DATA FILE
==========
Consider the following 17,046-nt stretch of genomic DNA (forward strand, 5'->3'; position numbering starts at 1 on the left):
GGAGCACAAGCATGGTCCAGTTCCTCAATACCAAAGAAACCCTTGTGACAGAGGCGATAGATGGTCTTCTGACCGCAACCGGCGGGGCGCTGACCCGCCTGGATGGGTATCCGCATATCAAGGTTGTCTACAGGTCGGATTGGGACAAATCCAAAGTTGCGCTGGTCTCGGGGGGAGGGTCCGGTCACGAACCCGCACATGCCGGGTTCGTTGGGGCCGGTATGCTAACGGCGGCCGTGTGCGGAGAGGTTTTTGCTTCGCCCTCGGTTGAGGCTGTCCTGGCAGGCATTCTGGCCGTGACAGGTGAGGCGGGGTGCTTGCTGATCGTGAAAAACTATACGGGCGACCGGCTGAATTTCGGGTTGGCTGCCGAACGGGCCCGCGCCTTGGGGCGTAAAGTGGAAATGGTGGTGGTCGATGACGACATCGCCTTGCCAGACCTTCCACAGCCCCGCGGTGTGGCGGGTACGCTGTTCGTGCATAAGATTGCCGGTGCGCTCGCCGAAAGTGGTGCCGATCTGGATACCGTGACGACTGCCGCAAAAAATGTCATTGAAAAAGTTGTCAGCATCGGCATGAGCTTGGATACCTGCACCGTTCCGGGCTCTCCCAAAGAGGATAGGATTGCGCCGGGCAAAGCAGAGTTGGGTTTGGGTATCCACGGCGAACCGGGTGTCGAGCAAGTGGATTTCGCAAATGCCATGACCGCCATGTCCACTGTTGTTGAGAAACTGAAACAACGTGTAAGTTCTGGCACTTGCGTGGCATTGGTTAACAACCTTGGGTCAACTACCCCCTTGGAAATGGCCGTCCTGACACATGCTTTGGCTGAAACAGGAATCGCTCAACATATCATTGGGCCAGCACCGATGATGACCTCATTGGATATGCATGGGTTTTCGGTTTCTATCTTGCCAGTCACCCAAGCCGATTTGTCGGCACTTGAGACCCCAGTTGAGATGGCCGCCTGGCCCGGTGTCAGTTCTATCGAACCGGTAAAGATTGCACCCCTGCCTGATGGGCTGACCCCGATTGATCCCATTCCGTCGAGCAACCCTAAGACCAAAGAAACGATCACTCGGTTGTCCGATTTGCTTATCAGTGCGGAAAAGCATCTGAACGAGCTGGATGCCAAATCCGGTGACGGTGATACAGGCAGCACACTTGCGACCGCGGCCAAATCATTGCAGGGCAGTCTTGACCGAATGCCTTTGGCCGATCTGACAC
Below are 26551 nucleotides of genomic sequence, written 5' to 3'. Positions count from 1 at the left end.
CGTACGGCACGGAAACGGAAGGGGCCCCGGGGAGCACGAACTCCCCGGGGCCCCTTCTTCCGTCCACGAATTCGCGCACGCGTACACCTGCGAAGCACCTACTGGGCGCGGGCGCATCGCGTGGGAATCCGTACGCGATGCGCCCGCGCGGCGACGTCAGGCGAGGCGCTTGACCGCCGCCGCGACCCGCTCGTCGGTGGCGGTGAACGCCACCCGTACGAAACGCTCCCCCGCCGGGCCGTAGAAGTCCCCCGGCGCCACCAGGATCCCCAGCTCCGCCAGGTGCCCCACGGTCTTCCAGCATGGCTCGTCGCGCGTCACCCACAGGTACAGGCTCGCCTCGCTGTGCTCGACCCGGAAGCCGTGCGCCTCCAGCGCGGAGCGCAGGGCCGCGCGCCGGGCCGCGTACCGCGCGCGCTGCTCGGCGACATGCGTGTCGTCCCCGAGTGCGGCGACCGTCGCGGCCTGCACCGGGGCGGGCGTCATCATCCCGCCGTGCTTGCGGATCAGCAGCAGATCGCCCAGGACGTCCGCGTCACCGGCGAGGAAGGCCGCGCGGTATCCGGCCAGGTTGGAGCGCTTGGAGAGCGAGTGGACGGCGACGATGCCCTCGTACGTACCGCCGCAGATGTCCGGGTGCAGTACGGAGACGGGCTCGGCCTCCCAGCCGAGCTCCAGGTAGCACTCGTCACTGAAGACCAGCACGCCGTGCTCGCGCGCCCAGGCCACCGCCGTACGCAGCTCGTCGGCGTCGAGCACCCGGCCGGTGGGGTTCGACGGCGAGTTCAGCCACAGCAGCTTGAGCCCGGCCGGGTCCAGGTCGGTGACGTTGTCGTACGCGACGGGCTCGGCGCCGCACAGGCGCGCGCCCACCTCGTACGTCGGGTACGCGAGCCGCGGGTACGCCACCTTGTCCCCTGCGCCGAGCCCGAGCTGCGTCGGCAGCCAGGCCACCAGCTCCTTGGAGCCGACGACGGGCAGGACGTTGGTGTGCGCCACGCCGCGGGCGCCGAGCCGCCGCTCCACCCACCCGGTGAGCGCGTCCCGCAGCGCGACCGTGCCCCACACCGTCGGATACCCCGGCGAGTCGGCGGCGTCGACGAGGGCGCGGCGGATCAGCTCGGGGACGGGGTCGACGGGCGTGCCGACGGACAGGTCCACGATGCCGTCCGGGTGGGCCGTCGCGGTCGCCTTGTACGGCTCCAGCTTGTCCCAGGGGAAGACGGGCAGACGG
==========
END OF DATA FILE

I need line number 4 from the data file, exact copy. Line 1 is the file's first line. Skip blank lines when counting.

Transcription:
CGTACGGCACGGAAACGGAAGGGGCCCCGGGGAGCACGAACTCCCCGGGGCCCCTTCTTCCGTCCACGAATTCGCGCACGCGTACACCTGCGAAGCACCTACTGGGCGCGGGCGCATCGCGTGGGAATCCGTACGCGATGCGCCCGCGCGGCGACGTCAGGCGAGGCGCTTGACCGCCGCCGCGACCCGCTCGTCGGTGGCGGTGAACGCCACCCGTACGAAACGCTCCCCCGCCGGGCCGTAGAAGTCCCCCGGCGCCACCAGGATCCCCAGCTCCGCCAGGTGCCCCACGGTCTTCCAGCATGGCTCGTCGCGCGTCACCCACAGGTACAGGCTCGCCTCGCTGTGCTCGACCCGGAAGCCGTGCGCCTCCAGCGCGGAGCGCAGGGCCGCGCGCCGGGCCGCGTACCGCGCGCGCTGCTCGGCGACATGCGTGTCGTCCCCGAGTGCGGCGACCGTCGCGGCCTGCACCGGGGCGGGCGTCATCATCCCGCCGTGCTTGCGGATCAGCAGCAGATCGCCCAGGACGTCCGCGTCACCGGCGAGGAAGGCCGCGCGGTATCCGGCCAGGTTGGAGCGCTTGGAGAGCGAGTGGACGGCGACGATGCCCTCGTACGTACCGCCGCAGATGTCCGGGTGCAGTACGGAGACGGGCTCGGCCTCCCAGCCGAGCTCCAGGTAGCACTCGTCACTGAAGACCAGCACGCCGTGCTCGCGCGCCCAGGCCACCGCCGTACGCAGCTCGTCGGCGTCGAGCACCCGGCCGGTGGGGTTCGACGGCGAGTTCAGCCACAGCAGCTTGAGCCCGGCCGGGTCCAGGTCGGTGACGTTGTCGTACGCGACGGGCTCGGCGCCGCACAGGCGCGCGCCCACCTCGTACGTCGGGTACGCGAGCCGCGGGTACGCCACCTTGTCCCCTGCGCCGAGCCCGAGCTGCGTCGGCAGCCAGGCCACCAGCTCCTTGGAGCCGACGACGGGCAGGACGTTGGTGTGCGCCACGCCGCGGGCGCCGAGCCGCCGCTCCACCCACCCGGTGAGCGCGTCCCGCAGCGCGACCGTGCCCCACACCGTCGGATACCCCGGCGAGTCGGCGGCGTCGACGAGGGCGCGGCGGATCAGCTCGGGGACGGGGTCGACGGGCGTGCCGACGGACAGGTCCACGATGCCGTCCGGGTGGGCCGTCGCGGTCGCCTTGTACGGCTCCAGCTTGTCCCAGGGGAAGACGGGCAGACGG